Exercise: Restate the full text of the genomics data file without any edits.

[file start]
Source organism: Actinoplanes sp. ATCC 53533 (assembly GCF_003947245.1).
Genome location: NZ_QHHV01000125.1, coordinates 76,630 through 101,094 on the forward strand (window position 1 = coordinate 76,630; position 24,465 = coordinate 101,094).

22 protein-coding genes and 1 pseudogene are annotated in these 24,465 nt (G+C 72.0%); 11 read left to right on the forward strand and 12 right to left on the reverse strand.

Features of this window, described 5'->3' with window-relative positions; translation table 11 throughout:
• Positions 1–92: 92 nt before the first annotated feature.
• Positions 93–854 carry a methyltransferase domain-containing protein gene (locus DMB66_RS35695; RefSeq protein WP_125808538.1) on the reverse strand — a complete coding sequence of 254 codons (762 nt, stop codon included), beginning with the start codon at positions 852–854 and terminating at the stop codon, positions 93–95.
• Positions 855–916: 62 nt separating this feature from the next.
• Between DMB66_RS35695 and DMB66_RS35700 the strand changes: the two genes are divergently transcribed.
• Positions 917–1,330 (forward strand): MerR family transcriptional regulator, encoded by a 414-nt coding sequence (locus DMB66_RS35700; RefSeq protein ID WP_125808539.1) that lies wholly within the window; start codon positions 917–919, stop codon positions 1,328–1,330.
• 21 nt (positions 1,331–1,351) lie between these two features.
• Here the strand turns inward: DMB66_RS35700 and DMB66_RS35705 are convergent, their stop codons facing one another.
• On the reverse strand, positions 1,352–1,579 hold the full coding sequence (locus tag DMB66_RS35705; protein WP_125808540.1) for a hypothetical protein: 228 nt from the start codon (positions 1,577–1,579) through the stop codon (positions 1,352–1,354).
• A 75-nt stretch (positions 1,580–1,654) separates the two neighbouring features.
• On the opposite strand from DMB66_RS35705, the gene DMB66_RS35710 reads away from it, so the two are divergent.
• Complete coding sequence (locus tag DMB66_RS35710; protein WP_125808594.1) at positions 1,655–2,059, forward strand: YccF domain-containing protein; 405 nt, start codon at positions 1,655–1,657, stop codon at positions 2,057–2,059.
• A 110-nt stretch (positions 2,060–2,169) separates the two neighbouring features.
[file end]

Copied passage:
Source organism: Actinoplanes sp. ATCC 53533 (assembly GCF_003947245.1).
Genome location: NZ_QHHV01000125.1, coordinates 76,630 through 101,094 on the forward strand (window position 1 = coordinate 76,630; position 24,465 = coordinate 101,094).

22 protein-coding genes and 1 pseudogene are annotated in these 24,465 nt (G+C 72.0%); 11 read left to right on the forward strand and 12 right to left on the reverse strand.

Features of this window, described 5'->3' with window-relative positions; translation table 11 throughout:
• Positions 1–92: 92 nt before the first annotated feature.
• Positions 93–854 carry a methyltransferase domain-containing protein gene (locus DMB66_RS35695; RefSeq protein WP_125808538.1) on the reverse strand — a complete coding sequence of 254 codons (762 nt, stop codon included), beginning with the start codon at positions 852–854 and terminating at the stop codon, positions 93–95.
• Positions 855–916: 62 nt separating this feature from the next.
• Between DMB66_RS35695 and DMB66_RS35700 the strand changes: the two genes are divergently transcribed.
• Positions 917–1,330 (forward strand): MerR family transcriptional regulator, encoded by a 414-nt coding sequence (locus DMB66_RS35700; RefSeq protein ID WP_125808539.1) that lies wholly within the window; start codon positions 917–919, stop codon positions 1,328–1,330.
• 21 nt (positions 1,331–1,351) lie between these two features.
• Here the strand turns inward: DMB66_RS35700 and DMB66_RS35705 are convergent, their stop codons facing one another.
• On the reverse strand, positions 1,352–1,579 hold the full coding sequence (locus tag DMB66_RS35705; protein WP_125808540.1) for a hypothetical protein: 228 nt from the start codon (positions 1,577–1,579) through the stop codon (positions 1,352–1,354).
• A 75-nt stretch (positions 1,580–1,654) separates the two neighbouring features.
• On the opposite strand from DMB66_RS35705, the gene DMB66_RS35710 reads away from it, so the two are divergent.
• Complete coding sequence (locus tag DMB66_RS35710; protein WP_125808594.1) at positions 1,655–2,059, forward strand: YccF domain-containing protein; 405 nt, start codon at positions 1,655–1,657, stop codon at positions 2,057–2,059.
• A 110-nt stretch (positions 2,060–2,169) separates the two neighbouring features.